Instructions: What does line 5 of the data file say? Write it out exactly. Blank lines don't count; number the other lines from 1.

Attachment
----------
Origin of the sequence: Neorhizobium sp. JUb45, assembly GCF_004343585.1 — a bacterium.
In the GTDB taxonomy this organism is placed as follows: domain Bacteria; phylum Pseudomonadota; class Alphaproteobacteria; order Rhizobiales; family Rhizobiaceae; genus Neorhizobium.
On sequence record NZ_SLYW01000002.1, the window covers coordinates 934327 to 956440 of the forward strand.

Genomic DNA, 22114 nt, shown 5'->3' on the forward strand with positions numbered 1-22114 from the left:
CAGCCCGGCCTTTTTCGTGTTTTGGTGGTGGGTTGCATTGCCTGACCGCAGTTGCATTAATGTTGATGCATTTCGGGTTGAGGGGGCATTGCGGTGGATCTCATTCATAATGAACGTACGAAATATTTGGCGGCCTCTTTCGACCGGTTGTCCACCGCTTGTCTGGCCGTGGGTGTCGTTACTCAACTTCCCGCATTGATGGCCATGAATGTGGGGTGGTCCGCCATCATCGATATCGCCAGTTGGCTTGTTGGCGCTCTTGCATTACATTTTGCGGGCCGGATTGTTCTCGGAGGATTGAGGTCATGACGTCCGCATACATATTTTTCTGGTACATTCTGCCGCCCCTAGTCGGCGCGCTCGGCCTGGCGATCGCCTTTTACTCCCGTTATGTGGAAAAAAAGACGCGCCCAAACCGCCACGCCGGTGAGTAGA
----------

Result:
CAGCCCGGCCTTTTTCGTGTTTTGGTGGTGGGTTGCATTGCCTGACCGCAGTTGCATTAATGTTGATGCATTTCGGGTTGAGGGGGCATTGCGGTGGATCTCATTCATAATGAACGTACGAAATATTTGGCGGCCTCTTTCGACCGGTTGTCCACCGCTTGTCTGGCCGTGGGTGTCGTTACTCAACTTCCCGCATTGATGGCCATGAATGTGGGGTGGTCCGCCATCATCGATATCGCCAGTTGGCTTGTTGGCGCTCTTGCATTACATTTTGCGGGCCGGATTGTTCTCGGAGGATTGAGGTCATGACGTCCGCATACATATTTTTCTGGTACATTCTGCCGCCCCTAGTCGGCGCGCTCGGCCTGGCGATCGCCTTTTACTCCCGTTATGTGGAAAAAAAGACGCGCCCAAACCGCCACGCCGGTGAGTAGA